On a still summer evening, my retriever has her nose pressed against the screen door. Just outside, on the patio, a dehydrator is desiccating a load of chamomile blossoms. The aroma must be intoxicating to a sensitive nose.
Come the deep winter, I will make a Coleman press thermos of tea from the dried blossoms and bring it to the desk where I am writing now, using the soothing tea to settle me in for an evening’s work. And the History Dog will follow me there, too, also enjoying the aroma.
I am not a true pioneer, for earlier settlers picked their chamomile from prairie pastures, whereas mine grows in dedicated beds on our home property. Nor am I a true German anymore, I guess, because I find straight chamomile a little too bitter in a tea. I cut it with some native mint, which also grows domesticated in its own garden bed, and drizzle in a little honey.
Chamomile is an herb embedded in German cultures, both extraterritorial and in the Federal Republic. There, according to the American Botanical Council, it is listed in the German Pharmacopoeia and is officially approved for medical herbal treatments, especially for infants. Commercial sources are mainly in eastern Europe, Argentina, and Egypt--where its use is documented to deep antiquity.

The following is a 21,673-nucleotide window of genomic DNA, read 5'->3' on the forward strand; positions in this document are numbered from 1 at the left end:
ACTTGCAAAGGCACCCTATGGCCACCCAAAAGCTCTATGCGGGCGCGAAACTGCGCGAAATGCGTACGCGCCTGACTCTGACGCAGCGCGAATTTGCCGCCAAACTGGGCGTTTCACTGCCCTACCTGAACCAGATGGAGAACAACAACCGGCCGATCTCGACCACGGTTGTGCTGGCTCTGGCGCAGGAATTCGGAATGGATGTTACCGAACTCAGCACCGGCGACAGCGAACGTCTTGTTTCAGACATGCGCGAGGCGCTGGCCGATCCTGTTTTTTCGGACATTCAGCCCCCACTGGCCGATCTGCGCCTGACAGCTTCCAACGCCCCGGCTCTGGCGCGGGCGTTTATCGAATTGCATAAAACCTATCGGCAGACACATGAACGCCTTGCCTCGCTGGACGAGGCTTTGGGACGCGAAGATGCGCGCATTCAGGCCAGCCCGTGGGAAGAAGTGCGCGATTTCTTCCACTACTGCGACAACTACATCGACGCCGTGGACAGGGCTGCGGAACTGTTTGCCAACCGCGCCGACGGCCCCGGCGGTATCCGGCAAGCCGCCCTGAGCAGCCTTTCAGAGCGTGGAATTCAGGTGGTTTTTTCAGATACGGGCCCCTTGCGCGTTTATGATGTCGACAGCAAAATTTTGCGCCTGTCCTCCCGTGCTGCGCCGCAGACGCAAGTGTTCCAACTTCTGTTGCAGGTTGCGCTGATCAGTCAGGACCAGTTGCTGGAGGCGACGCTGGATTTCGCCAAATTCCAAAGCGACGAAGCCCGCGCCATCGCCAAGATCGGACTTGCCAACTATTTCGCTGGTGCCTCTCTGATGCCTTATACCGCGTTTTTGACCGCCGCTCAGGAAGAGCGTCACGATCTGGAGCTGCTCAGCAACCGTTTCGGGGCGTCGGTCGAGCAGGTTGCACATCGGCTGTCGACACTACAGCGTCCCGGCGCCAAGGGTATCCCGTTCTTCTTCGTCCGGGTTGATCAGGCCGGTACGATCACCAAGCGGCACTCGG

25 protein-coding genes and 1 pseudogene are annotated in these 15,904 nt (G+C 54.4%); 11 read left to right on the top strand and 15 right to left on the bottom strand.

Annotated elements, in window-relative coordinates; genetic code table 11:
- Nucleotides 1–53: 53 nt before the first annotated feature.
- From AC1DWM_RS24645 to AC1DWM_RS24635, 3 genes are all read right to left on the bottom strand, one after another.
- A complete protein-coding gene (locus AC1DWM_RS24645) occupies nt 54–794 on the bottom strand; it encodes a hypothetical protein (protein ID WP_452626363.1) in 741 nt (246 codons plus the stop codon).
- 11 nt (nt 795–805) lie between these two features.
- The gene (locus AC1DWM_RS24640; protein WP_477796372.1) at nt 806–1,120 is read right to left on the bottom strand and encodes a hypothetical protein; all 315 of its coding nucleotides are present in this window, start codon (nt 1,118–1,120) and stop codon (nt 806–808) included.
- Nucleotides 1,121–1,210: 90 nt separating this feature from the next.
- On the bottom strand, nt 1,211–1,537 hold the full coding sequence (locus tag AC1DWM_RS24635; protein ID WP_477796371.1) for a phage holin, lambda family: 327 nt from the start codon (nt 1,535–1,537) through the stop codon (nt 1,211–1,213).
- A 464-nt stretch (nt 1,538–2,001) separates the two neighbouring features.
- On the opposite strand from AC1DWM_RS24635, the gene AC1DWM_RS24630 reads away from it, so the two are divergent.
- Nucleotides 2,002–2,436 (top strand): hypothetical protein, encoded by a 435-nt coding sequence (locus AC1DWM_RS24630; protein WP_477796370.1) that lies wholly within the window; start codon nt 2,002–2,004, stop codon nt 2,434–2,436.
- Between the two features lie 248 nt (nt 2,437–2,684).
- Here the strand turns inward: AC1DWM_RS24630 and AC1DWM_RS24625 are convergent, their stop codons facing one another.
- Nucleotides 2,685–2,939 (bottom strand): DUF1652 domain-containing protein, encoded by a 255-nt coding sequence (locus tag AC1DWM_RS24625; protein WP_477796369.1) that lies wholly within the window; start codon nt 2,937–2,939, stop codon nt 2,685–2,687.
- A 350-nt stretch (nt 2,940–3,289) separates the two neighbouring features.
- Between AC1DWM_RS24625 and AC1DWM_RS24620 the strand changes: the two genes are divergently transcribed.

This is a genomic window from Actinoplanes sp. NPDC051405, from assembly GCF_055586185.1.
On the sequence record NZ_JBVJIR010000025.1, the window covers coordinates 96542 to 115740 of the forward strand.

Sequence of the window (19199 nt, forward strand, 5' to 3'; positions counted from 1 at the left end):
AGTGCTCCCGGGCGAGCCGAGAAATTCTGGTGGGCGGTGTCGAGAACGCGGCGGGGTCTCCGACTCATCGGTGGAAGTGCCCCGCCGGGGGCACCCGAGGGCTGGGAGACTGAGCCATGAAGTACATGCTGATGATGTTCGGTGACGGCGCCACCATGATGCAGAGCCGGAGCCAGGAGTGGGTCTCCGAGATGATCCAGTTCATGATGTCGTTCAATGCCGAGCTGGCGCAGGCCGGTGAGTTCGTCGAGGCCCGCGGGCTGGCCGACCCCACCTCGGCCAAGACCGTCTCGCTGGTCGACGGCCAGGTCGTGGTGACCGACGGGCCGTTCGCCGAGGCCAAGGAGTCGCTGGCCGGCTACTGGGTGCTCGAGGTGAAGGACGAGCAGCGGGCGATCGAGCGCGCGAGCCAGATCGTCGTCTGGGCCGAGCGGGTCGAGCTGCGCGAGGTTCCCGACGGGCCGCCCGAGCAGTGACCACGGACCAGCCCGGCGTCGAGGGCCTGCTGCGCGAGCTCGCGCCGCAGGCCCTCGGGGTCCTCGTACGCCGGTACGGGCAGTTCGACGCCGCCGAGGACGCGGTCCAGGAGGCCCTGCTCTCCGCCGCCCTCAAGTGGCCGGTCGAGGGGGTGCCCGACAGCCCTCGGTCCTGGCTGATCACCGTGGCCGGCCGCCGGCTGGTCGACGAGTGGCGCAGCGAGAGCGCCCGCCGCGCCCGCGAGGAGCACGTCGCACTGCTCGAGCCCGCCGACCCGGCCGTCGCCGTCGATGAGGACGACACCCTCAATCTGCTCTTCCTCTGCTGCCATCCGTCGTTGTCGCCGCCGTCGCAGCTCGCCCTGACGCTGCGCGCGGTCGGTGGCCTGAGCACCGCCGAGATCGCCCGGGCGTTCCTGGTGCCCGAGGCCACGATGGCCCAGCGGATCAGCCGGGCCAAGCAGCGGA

Regulations of the European Economic Community require chamomile for commerce to be cultivated in set-aside areas. I have not, however, submitted my Cass County property for EEC approval.
Chamomile is naturalized to most all lands settled by Europeans, following them wherever they go and escaping into nature. Researchers among urban German refugees whose ancestral diaspora had traversed Russia and Kazakhstan before returning to south Germany, found the women assiduously tending their chamomile.
A published study by NDSU student Cheryl Briggs found chamomile in common use in the Hutterite colonies of the northern plains. “Chamomile is a good tea for settling the stomach and nerves,” she writes. Similarly Susan Jane Fisher, in a recent dissertation on the horticulture of the Mennonites of Manitoba, found use of chamomile pervasive among Mennonite women.
I particularly like the recollections of chamomile given in an oral history interview by Velva Magdalena Diede Walden, a German-Russian woman who was raised on a farm near Antelope (that’s between Richardton and Hebron). “When we had what we called ‘tea,’” she remembers, “it was chamomile tea. “I loved to go out in the pasture and pick the little white flowers, petals all around a yellow beehive-like center. I would take my hand palm up and fingers spread and put it under the flowers, close my fingers, and pull the flowers off.”
Medical people including Sanjay Gupta, a public figure well known to NPR listeners, CNN viewers, and Time magazine readers, have tested the medical merits of chamomile, and the results are inconclusive, except for its calming effect--which is the effect I seek from it. I honestly don’t know if this is a chemical effect, or I just relax in the ritual and heritage of the stuff.
You know the old saying, sometimes attributed to Henry Ford but going back much further than him: He who cuts his own wood is twice warmed. I would say something similar: He who picks his own chamomile is twice soothed.